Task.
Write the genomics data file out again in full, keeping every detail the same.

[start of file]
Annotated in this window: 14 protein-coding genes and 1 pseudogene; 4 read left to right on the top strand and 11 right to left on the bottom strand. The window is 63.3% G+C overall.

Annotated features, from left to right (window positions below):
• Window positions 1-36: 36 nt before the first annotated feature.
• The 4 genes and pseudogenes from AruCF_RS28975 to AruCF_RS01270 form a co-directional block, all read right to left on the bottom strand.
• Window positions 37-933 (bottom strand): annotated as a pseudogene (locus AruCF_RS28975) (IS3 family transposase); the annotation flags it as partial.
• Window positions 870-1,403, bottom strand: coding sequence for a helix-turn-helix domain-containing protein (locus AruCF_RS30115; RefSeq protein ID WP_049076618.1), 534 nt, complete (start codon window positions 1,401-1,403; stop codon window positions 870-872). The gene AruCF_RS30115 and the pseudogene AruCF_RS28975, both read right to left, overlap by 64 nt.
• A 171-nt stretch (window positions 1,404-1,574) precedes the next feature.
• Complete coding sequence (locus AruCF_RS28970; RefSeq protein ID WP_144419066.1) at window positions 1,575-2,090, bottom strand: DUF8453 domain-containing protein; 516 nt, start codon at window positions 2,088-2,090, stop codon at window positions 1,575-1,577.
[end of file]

Annotated in this window: 14 protein-coding genes and 1 pseudogene; 4 read left to right on the top strand and 11 right to left on the bottom strand. The window is 63.3% G+C overall.

Annotated features, from left to right (window positions below):
• Window positions 1-36: 36 nt before the first annotated feature.
• The 4 genes and pseudogenes from AruCF_RS28975 to AruCF_RS01270 form a co-directional block, all read right to left on the bottom strand.
• Window positions 37-933 (bottom strand): annotated as a pseudogene (locus AruCF_RS28975) (IS3 family transposase); the annotation flags it as partial.
• Window positions 870-1,403, bottom strand: coding sequence for a helix-turn-helix domain-containing protein (locus AruCF_RS30115; RefSeq protein ID WP_049076618.1), 534 nt, complete (start codon window positions 1,401-1,403; stop codon window positions 870-872). The gene AruCF_RS30115 and the pseudogene AruCF_RS28975, both read right to left, overlap by 64 nt.
• A 171-nt stretch (window positions 1,404-1,574) precedes the next feature.
• Complete coding sequence (locus AruCF_RS28970; RefSeq protein ID WP_144419066.1) at window positions 1,575-2,090, bottom strand: DUF8453 domain-containing protein; 516 nt, start codon at window positions 2,088-2,090, stop codon at window positions 1,575-1,577.